November 3, 2004

Students Watch Elections With Gov. Professor

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Gathered in “Kerry is Gorges” t-shirts and proudly bearing “I Voted” stickers, about 40 Cornell students gathered last night in a subterannean Sage Hall classroom. They were there to watch the elections on a projector screen and listen to Prof. Walter Mebane, government, give an insider’s analysis of how the campaign was going.

Mebane started off the evening by citing polls done by Zogby and Princeton which predicted an electoral vote of 311-213, in favor of Sen. John F. Kerry (D-Mass.).

He also cited insider information from a colleague who said that Frank Luntz, a GOP pollster, predicted a Kerry win as well.

Mebane noted that the stock market was down, generally a sign that the incumbent was on his way out of office.

Throughout the night, Mebane interspersed the live electoral reports from major news networks with commentary and insights of his own and of his colleagues who updated him via cell phone and e-mail about how they thought the tight race was developing.

Several of the students brought laptops of their own and updated the room on the latest information from, and other, less traditional news sources such as online political “blogs.”

Early on in the evening, Mebane expressed surprise at the lines outside polling stations across the Northeast.

Israel Waismel-Manor, M.A. ’02 and a current Ph.D. candidate in government, came in after finishing voter drive and told the audience about his thoughts on the race.

“People are saying, ‘In fifty years, I’ve never had to stand in lines so long!'” Waismel-Manor said.

He also recounted various tactics that groups used to encourage voting.

“A nice touch the America Votes has is that the flyer they had; it says ‘Vote,’ and then in vertical stripes, subliminally … it says ‘For Change,'” Waismal-Manor recounted. “Because they are a 501 group, they cannot offically endorse a candidate.”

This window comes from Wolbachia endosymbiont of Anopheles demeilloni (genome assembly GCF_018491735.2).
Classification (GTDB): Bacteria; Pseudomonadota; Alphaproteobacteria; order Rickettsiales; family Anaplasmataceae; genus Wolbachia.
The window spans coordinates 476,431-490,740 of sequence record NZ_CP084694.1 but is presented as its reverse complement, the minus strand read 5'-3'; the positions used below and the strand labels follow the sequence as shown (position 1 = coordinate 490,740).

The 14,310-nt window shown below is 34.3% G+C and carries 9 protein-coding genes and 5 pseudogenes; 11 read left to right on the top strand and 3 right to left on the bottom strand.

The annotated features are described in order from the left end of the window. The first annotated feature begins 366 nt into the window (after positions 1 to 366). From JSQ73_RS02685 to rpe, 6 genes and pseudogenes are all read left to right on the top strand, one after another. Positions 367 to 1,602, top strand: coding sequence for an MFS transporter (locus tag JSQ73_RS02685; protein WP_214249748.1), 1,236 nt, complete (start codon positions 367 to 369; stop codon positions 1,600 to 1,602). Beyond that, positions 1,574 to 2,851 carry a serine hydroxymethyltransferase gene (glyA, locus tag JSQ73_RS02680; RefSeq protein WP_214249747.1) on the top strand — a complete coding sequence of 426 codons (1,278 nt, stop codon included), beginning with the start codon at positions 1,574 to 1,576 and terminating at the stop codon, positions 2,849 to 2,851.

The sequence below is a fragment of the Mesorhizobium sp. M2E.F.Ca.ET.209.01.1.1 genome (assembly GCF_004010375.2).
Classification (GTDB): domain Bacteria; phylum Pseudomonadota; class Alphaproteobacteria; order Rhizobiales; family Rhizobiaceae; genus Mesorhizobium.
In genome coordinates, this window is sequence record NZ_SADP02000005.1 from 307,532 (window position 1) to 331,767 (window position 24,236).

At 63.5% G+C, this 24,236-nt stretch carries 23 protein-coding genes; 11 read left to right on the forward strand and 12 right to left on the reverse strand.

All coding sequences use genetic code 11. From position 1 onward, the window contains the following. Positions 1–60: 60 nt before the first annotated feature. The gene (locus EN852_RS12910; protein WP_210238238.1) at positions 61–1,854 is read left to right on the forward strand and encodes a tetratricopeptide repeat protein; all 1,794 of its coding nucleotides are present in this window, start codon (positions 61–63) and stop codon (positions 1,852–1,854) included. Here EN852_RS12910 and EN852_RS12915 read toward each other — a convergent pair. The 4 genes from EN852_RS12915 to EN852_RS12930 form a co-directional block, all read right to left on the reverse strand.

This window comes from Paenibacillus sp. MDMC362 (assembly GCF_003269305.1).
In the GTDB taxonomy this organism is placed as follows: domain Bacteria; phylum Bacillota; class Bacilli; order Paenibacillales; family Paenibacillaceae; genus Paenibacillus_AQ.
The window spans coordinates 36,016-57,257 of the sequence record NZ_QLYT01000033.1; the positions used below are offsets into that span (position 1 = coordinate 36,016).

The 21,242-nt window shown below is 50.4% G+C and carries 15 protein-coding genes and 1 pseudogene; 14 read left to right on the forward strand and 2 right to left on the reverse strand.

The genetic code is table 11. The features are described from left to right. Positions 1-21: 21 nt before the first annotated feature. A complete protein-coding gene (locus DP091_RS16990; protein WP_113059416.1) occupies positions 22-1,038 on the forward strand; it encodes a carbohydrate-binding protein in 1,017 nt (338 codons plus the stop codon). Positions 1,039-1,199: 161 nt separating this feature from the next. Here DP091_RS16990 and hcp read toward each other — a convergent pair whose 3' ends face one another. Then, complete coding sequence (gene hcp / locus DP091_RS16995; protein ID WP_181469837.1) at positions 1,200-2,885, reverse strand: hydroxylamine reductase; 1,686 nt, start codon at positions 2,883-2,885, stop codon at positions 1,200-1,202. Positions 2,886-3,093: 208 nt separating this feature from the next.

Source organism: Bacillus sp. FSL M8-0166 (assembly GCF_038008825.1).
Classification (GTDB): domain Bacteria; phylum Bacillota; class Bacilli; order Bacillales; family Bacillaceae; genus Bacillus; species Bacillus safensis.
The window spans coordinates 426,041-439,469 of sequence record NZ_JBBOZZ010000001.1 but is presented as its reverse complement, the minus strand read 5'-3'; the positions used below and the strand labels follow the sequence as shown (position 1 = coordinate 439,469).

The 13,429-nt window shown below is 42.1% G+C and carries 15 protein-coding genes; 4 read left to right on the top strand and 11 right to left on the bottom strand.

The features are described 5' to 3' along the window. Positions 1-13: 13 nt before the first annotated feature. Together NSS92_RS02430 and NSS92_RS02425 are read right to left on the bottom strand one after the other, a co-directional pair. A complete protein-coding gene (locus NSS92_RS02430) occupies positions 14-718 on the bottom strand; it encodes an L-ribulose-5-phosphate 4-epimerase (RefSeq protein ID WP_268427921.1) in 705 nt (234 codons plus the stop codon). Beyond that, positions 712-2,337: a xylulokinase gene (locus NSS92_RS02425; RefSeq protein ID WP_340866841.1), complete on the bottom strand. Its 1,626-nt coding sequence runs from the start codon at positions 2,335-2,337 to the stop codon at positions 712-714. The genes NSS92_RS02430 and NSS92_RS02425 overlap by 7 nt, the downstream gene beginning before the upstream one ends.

Olga Yarmak ’04 said that she “felt pretty optimistic,” coming into the evening. “Polls don’t take into account student turnout.”

She said that she journeyed through the light drizzle to the halls of Sage because, “it’s just fun to watch these things in a group. It’s less major stressing out than on my own.”

As Bush began accumulating heartland states’ electors, Yarmak admitted that she was not quite as optimistic: “It’s hard to tell with all the red states coming in first.”

Later in the evening, when the major networks projected Kerry taking New York and Penn., Mebane told the audience that Kerry is winning the states “where the people are.”

Throughout the evening, students conversed and compared election notes on their favored candidate, occasionally falling to silence such as when the first lawsuit of the election was announced in Philadelphia over the validity of certain absentee ballots.

At ten o’clock, Mebane turned on “The Daily Show with Jon Stewart,” which had its own irreverent take on election coverage.

Shortly after, Mebane interrupted the network coverage and told the audience that a Harvard colleague had cross-referenced data from the Florida election in 2000 with last night’s incoming results and found that “Kerry is doing horrible in Florida.”

Later on Mebane would again emphasize that state’s uncertain outcome: “We’re just worried about Florida. I don’t know what’s going on there.”

Bush would later take the state.

Dan Smith ’06 said that he came to Sage for the “social scene.”

“A lot of people are all behind Kerry here. It’ll be fun if he wins,” he said.

Smith, who said he had voted absentee in Washington, D.C., said that he felt “confident that Kerry can win.”

He had been phoning potential voters in swing states earlier in the day, and said that although he talked to a couple “Bushies, most were pro-Kerry.”

He said that only one responder was against both parties. He said that she told him, “Only God’s kingdom is going to come and save the world.”

Archived article by Michael Morisy
Sun Senior Writer